Monday, May 3, 2010


WHEN HIS DAUGHTER STARTED PRESCHOOL IN NIGERIA IN 1965, Chinua Achebe was alarmed to find how much racism was built into the books she was exposed to at school. Even when the teachers, who were predominantly white, presented the material with no personal bias, the stories themselves contained racial stereotypes that portrayed Africans as primitive and superstitious. Achebe was, at that time, the recognized voice of modern African literature ever since the publication of his novel Things Fall Apart (1958). As editor of the African Writers Series and director of external broadcasting at the Nigerian Broadcast Service where he founded the Voice of Nigeria, he was a major cultural leader. It was in this capacity that his good friend and former classmate, the poet Christopher Okigbo, then serving as the manager of the Cambridge Press for West Africa, approached him about writing a children's book.

Achebe had given a lecture in Leeds the year before entitled "The Novelist as Teacher." He said his role as a novelist was "to help my society regain belief in itself and put away the complexes of the years of denigration and self-abasement." With this purpose in mind, Achebe saw himself as a teacher as well as a novelist. And while he had intended his "teachings" for people of all ages, his work had so far been addressed to adults. His experience as a parent, however, showed him that he could not ignore Nigeria's children. So as a novelist and as a concerned father, he wrote Chike and the River (1966).

Chike and the River is a sixty-page chapter book intended for middle readers with illustrations by Prue Theobalds. Chike, a Nigerian boy, moves from his native village of Umuofia to the city of Onitsha to live with his uncle.

In the city, Chike is overwhelmed by how different life is from what he had known in Umuofia. "In Umuofia every thief was known, but here [in Onitsha] even people who lived under the same roof were strangers to one another." His uncle is stern, and the friends he makes at school are mischievous, often leading Chike astray.

From his first day at school, the children talk about one thing: Asaba, the city on the opposite bank of the Niger River. It can be reached by ferry, "sixpence to go over and sixpence to return." But Chike has no money.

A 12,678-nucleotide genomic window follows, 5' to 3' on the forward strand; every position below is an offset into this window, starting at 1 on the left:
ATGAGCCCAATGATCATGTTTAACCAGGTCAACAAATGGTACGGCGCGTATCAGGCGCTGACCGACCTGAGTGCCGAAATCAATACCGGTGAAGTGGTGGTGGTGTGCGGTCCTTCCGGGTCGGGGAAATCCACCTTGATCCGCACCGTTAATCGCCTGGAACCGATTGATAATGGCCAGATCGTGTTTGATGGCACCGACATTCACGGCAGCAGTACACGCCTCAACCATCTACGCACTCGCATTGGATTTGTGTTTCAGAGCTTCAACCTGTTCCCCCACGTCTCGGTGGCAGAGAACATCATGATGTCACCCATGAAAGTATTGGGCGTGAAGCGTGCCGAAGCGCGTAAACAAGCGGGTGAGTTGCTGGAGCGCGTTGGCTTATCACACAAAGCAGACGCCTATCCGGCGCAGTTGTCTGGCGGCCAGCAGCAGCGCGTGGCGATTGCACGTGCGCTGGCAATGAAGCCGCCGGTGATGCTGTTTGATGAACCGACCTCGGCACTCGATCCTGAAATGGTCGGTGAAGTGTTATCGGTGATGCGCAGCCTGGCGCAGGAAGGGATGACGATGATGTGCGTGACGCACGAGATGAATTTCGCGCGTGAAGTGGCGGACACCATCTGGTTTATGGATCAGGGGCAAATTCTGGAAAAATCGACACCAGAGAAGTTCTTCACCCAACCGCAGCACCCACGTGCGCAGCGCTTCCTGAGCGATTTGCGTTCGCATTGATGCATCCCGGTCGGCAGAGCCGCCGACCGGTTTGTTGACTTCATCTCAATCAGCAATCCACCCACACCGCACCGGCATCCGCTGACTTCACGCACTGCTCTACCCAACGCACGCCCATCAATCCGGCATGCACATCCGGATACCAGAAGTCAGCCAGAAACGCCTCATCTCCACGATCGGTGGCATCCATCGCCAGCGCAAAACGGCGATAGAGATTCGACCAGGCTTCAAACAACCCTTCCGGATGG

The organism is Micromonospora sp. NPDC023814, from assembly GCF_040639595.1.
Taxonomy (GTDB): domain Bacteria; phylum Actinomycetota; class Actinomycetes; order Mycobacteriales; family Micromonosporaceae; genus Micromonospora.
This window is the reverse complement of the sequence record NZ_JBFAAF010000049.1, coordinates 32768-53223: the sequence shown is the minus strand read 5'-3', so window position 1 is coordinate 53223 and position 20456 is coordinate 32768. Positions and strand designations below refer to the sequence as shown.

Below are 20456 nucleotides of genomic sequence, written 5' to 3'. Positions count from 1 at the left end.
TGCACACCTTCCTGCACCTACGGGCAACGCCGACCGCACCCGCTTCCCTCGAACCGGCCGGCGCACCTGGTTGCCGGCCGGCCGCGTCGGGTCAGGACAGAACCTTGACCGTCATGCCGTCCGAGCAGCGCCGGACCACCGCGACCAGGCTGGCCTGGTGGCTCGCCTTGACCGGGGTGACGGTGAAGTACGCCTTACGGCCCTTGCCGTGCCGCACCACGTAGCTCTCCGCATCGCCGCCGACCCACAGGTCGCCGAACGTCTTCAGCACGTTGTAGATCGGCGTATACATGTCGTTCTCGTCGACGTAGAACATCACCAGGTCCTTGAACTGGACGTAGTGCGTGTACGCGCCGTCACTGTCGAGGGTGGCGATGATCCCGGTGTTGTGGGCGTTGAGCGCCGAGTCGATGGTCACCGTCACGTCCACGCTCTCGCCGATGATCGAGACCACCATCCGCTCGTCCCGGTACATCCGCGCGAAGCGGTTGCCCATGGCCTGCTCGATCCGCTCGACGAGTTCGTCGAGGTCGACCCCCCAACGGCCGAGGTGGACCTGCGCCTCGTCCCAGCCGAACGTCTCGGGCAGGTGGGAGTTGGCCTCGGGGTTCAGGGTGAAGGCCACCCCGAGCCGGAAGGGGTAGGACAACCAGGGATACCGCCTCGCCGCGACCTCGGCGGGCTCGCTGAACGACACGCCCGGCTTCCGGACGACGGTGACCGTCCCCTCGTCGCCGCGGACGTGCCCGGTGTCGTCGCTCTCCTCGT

After many ill-conceived plans for acquiring the necessary ferry fee, Chike stumbles on the idea to wash the cars of people waiting to cross the river. "When he had finished [washing the car] he told the owner [who] ... brought out a handful of coins and gave one to Chike. ... Chike's dream had come true; at last he could go to Asaba."

Once in Asaba, Chike is disappointed by how unimpressive the town is. But when he decides he has seen enough, he finds that he has missed the last ferry back to Onitsha. With no place to stay, Chike takes refuge in the back of a lorry.

The lorry turns out to belong to a gang of thieves. Chike overhears the thieves make arrangements with a night watchman and then load their lorry with stolen goods. Chike avoids discovery, and in the morning when he awakes, "He was amazed by what he saw. A man tied to a mango tree."

It is the night watchmen, who begins to tell the police that he had been overpowered by thieves. But Chike steps up, "'I saw the thieves...This man helped them.'" Chike's testimony leads to the arrest and conviction of the thieves, and Chike becomes a hero.

Chike and the River suffers from strong didacticism and that workshop woe "telling" instead of "showing." Achebe acknowledged that he found writing for children difficult, and the difficulty feels like the awkward discomfort some adults get around children. The book's final paragraph shows this well:
So Chike's adventure on the River Niger brought him close to danger and then rewarded him with good fortune. It also exposed Mr Peter Nwaba, the rich but miserly trader. For it was he who had led the other thieves.
Such a pat ending and overt tying off of loose ends comes across as either lazy or exasperated, a desire to just be done with it. Achebe discovered what will be something of a theme on We Too Were Children, Mr. Barrie: an ability to write for adults does not necessarily translate into an ability write for children. With his next three children's books, Achebe chose a mode more suited to his audience and his purposes--picture books about talking animals.

Tomorrow: How the Leopard Got His Claws.

Background on Achebe's composition of Chike and the River came from Chinua Achebe: A Biography by Ezenwa-Ohaeto and The Chinua Achebe Encyclopedia by M. Keith Booker.

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